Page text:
In short, I agree with many of the critics on Whitaker’s site—and Whitaker himself—that psychiatry has far overstepped its bounds and has mislabeled and mistreated countless people. (I can’t tell you how many times I’ve been asked to prescribe a drug for which I think to myself “what in the world is this going to do????”) But the critics fail to realize is that this “delusion” of psychiatry is not just in psychiatrists’ minds. It’s part of society. Families, the legal system, Social Security, Medicaid/Medicare, Big Pharma, Madison Avenue, insurance companies, and employers of psychiatrists (and, increasingly, non-psychiatrists) like me—all of them see psychiatry the same way: as a way to label and “pathologize” behaviors that are, oftentimes, only slight variants of “normal” (whatever that is) and seek to “treat” them, usually with chemicals.
Any attempt to challenge this status quo (this “shared delusion,” as I wrote in my response to Moffic’s post) is met with resistance, as illustrated by the case of Loren Mosher, whom Moffic discusses briefly. The influence of the APA and drug companies on popular thought—not to mention legislation and allocation of health-care resources—is far more deeply entrenched than most people realize.
But the good thing is that Moffic’s arguments for why we need psychiatrists can just as easily be used as arguments for why psychiatrists are uniquely positioned to change this state of affairs. Only psychiatrists—with their years of scientific education—can dig through the muck (as one commenter wrote, “to find nuggets in the sewage”) and appropriately evaluate the medical literature. Psychiatrists should have a commanding knowledge of the evidence for all sorts of treatments (not just “biological” ones, even though one commenter lamented that she knew more about meds than her psychiatrist!) and argue for their inclusion and reimbursement in the services we provide.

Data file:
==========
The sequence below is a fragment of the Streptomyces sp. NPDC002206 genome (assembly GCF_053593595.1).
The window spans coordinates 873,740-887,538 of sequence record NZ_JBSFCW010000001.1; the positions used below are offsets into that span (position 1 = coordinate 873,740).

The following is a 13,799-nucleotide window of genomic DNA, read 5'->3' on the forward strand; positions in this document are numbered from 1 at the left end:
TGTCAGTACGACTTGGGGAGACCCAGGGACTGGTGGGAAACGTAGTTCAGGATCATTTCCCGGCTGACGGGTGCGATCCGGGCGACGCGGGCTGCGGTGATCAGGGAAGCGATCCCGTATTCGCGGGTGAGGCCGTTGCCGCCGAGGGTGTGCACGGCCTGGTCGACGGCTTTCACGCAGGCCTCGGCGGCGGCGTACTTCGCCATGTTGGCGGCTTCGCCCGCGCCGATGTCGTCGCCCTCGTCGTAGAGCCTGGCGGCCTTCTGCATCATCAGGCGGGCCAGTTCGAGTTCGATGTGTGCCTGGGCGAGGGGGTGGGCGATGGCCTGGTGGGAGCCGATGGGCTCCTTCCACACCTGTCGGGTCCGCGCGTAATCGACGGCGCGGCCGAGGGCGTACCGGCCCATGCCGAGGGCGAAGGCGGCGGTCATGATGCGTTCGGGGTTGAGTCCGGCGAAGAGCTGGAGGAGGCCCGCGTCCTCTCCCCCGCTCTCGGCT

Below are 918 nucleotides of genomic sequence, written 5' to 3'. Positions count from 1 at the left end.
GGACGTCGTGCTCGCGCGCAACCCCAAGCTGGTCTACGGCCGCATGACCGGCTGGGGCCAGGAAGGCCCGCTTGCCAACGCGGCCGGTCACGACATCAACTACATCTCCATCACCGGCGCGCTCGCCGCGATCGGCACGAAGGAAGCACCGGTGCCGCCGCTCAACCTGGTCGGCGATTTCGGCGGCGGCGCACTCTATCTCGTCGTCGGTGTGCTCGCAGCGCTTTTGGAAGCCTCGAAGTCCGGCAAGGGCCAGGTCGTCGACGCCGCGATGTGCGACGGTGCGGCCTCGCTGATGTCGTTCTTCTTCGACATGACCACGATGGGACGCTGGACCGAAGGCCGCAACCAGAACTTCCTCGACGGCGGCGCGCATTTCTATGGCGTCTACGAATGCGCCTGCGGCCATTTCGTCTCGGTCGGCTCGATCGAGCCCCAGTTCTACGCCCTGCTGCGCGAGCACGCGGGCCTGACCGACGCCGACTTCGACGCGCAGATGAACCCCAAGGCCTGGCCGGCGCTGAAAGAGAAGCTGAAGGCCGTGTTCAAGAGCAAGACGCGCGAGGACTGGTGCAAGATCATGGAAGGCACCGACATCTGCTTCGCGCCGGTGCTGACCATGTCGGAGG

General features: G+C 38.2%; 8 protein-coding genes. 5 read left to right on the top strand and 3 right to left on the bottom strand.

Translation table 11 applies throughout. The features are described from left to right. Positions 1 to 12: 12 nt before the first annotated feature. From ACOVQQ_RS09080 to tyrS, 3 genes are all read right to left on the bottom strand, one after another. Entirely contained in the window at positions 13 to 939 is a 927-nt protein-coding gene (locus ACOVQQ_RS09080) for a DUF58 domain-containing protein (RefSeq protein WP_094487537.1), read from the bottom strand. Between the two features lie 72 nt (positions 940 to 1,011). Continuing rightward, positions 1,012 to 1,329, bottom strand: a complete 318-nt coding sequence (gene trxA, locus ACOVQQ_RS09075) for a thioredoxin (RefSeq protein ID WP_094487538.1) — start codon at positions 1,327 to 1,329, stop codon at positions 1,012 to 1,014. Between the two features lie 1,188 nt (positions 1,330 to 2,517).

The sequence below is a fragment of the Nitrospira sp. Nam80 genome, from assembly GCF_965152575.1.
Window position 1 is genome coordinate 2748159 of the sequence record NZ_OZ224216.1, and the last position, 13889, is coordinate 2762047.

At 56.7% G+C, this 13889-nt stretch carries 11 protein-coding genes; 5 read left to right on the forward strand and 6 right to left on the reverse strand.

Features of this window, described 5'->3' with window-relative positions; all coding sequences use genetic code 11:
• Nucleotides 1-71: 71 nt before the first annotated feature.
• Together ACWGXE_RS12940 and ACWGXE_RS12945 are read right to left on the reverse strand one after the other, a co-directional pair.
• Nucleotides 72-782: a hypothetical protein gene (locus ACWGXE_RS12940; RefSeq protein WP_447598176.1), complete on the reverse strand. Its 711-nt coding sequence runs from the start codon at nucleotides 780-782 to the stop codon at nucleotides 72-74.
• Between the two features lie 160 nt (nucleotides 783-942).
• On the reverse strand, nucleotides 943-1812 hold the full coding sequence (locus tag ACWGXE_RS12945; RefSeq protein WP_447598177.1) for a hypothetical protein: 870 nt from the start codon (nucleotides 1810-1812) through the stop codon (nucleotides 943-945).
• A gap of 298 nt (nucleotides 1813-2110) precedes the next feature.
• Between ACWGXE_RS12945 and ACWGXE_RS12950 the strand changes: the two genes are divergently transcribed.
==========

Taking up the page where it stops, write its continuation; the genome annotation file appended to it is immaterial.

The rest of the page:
Psychiatrists can (or should) also have the communication skills to explain to patients how they can overcome “illnesses” or, indeed, to educate them that their complaints are not even “illnesses” in the first place. Finally, psychiatrists should command the requisite authority and respect amongst policymakers to challenge the broken “disability” system, a system which, I agree, does make people “too demoralized to give a damn.”
This is an uphill battle. It’s particularly difficult when psychiatrists tenaciously hold on to a status quo which, unfortunately, is also foisted upon them by their employers. (And I fear that Obamacare, should it come to pass, is only going to intensify the overdiagnosis and ultrarapid biological management of patients—more likely by providers with even less education than the psychiatrist). But it’s a battle we must fight, not just for the sake of our jobs, but—as Whitaker’s readers emphasize—for the long-term well-being of millions of patients, and, quite possibly, for the well-being of our society as a whole.